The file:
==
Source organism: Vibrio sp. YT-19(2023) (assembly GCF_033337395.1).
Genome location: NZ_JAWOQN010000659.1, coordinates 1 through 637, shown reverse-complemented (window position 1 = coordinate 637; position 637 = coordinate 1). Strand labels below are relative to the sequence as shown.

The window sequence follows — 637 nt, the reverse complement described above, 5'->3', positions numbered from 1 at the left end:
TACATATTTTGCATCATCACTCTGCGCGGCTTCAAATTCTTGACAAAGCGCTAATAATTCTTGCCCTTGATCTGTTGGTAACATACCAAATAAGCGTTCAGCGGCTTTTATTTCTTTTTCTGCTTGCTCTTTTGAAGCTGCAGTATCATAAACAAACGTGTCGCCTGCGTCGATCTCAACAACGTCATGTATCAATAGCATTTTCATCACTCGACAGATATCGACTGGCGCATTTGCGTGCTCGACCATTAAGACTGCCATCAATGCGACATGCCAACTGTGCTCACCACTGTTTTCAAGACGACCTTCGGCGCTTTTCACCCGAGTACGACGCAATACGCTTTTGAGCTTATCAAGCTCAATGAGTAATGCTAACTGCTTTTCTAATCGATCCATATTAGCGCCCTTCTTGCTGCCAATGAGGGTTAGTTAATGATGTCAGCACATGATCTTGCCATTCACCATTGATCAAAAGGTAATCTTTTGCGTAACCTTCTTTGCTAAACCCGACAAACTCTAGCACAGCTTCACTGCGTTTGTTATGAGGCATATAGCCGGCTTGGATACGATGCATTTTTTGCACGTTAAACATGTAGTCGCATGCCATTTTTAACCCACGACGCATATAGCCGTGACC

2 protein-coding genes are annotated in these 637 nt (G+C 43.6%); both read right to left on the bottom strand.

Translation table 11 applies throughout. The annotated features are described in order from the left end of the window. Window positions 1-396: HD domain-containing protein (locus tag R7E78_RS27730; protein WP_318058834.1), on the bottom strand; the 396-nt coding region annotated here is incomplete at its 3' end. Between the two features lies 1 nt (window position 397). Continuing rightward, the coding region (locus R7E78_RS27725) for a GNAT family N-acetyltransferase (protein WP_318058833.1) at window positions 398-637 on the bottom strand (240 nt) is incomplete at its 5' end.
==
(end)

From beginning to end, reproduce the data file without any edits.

Source organism: Vibrio sp. YT-19(2023) (assembly GCF_033337395.1).
Genome location: NZ_JAWOQN010000659.1, coordinates 1 through 637, shown reverse-complemented (window position 1 = coordinate 637; position 637 = coordinate 1). Strand labels below are relative to the sequence as shown.

The window sequence follows — 637 nt, the reverse complement described above, 5'->3', positions numbered from 1 at the left end:
TACATATTTTGCATCATCACTCTGCGCGGCTTCAAATTCTTGACAAAGCGCTAATAATTCTTGCCCTTGATCTGTTGGTAACATACCAAATAAGCGTTCAGCGGCTTTTATTTCTTTTTCTGCTTGCTCTTTTGAAGCTGCAGTATCATAAACAAACGTGTCGCCTGCGTCGATCTCAACAACGTCATGTATCAATAGCATTTTCATCACTCGACAGATATCGACTGGCGCATTTGCGTGCTCGACCATTAAGACTGCCATCAATGCGACATGCCAACTGTGCTCACCACTGTTTTCAAGACGACCTTCGGCGCTTTTCACCCGAGTACGACGCAATACGCTTTTGAGCTTATCAAGCTCAATGAGTAATGCTAACTGCTTTTCTAATCGATCCATATTAGCGCCCTTCTTGCTGCCAATGAGGGTTAGTTAATGATGTCAGCACATGATCTTGCCATTCACCATTGATCAAAAGGTAATCTTTTGCGTAACCTTCTTTGCTAAACCCGACAAACTCTAGCACAGCTTCACTGCGTTTGTTATGAGGCATATAGCCGGCTTGGATACGATGCATTTTTTGCACGTTAAACATGTAGTCGCATGCCATTTTTAACCCACGACGCATATAGCCGTGACC

2 protein-coding genes are annotated in these 637 nt (G+C 43.6%); both read right to left on the bottom strand.

Translation table 11 applies throughout. The annotated features are described in order from the left end of the window. Window positions 1-396: HD domain-containing protein (locus tag R7E78_RS27730; protein WP_318058834.1), on the bottom strand; the 396-nt coding region annotated here is incomplete at its 3' end. Between the two features lies 1 nt (window position 397). Continuing rightward, the coding region (locus R7E78_RS27725) for a GNAT family N-acetyltransferase (protein WP_318058833.1) at window positions 398-637 on the bottom strand (240 nt) is incomplete at its 5' end.